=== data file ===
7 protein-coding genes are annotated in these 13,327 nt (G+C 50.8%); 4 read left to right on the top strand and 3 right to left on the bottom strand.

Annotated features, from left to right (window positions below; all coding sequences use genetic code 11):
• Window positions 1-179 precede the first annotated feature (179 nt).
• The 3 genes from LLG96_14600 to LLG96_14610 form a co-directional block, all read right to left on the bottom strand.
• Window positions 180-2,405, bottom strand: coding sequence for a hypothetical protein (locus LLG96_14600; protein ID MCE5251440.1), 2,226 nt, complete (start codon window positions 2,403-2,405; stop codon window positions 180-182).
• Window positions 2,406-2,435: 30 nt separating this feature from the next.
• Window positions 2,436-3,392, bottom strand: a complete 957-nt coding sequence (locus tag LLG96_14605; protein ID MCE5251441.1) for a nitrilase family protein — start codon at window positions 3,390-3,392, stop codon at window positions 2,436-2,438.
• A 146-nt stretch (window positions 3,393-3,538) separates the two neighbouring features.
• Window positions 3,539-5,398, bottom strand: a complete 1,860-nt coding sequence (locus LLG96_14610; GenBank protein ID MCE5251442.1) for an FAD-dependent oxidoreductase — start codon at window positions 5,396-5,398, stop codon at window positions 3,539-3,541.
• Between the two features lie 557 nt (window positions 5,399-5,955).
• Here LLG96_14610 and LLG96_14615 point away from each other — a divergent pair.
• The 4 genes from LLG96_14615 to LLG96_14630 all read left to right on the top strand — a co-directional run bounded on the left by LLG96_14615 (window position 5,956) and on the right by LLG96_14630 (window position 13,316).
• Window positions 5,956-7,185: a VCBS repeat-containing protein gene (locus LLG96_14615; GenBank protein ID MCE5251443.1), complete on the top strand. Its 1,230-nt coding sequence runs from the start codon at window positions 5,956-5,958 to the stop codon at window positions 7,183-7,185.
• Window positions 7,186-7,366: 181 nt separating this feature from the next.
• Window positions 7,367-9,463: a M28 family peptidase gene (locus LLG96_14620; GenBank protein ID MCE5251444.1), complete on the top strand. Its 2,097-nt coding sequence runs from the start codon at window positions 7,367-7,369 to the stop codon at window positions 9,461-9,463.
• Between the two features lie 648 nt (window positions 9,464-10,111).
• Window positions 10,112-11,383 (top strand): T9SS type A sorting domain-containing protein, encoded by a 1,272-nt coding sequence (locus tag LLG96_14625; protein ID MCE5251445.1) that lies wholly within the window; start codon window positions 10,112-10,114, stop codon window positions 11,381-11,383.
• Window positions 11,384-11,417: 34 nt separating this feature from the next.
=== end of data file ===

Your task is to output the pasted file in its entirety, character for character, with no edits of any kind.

7 protein-coding genes are annotated in these 13,327 nt (G+C 50.8%); 4 read left to right on the top strand and 3 right to left on the bottom strand.

Annotated features, from left to right (window positions below; all coding sequences use genetic code 11):
• Window positions 1-179 precede the first annotated feature (179 nt).
• The 3 genes from LLG96_14600 to LLG96_14610 form a co-directional block, all read right to left on the bottom strand.
• Window positions 180-2,405, bottom strand: coding sequence for a hypothetical protein (locus LLG96_14600; protein ID MCE5251440.1), 2,226 nt, complete (start codon window positions 2,403-2,405; stop codon window positions 180-182).
• Window positions 2,406-2,435: 30 nt separating this feature from the next.
• Window positions 2,436-3,392, bottom strand: a complete 957-nt coding sequence (locus tag LLG96_14605; protein ID MCE5251441.1) for a nitrilase family protein — start codon at window positions 3,390-3,392, stop codon at window positions 2,436-2,438.
• A 146-nt stretch (window positions 3,393-3,538) separates the two neighbouring features.
• Window positions 3,539-5,398, bottom strand: a complete 1,860-nt coding sequence (locus LLG96_14610; GenBank protein ID MCE5251442.1) for an FAD-dependent oxidoreductase — start codon at window positions 5,396-5,398, stop codon at window positions 3,539-3,541.
• Between the two features lie 557 nt (window positions 5,399-5,955).
• Here LLG96_14610 and LLG96_14615 point away from each other — a divergent pair.
• The 4 genes from LLG96_14615 to LLG96_14630 all read left to right on the top strand — a co-directional run bounded on the left by LLG96_14615 (window position 5,956) and on the right by LLG96_14630 (window position 13,316).
• Window positions 5,956-7,185: a VCBS repeat-containing protein gene (locus LLG96_14615; GenBank protein ID MCE5251443.1), complete on the top strand. Its 1,230-nt coding sequence runs from the start codon at window positions 5,956-5,958 to the stop codon at window positions 7,183-7,185.
• Window positions 7,186-7,366: 181 nt separating this feature from the next.
• Window positions 7,367-9,463: a M28 family peptidase gene (locus LLG96_14620; GenBank protein ID MCE5251444.1), complete on the top strand. Its 2,097-nt coding sequence runs from the start codon at window positions 7,367-7,369 to the stop codon at window positions 9,461-9,463.
• Between the two features lie 648 nt (window positions 9,464-10,111).
• Window positions 10,112-11,383 (top strand): T9SS type A sorting domain-containing protein, encoded by a 1,272-nt coding sequence (locus tag LLG96_14625; protein ID MCE5251445.1) that lies wholly within the window; start codon window positions 10,112-10,114, stop codon window positions 11,381-11,383.
• Window positions 11,384-11,417: 34 nt separating this feature from the next.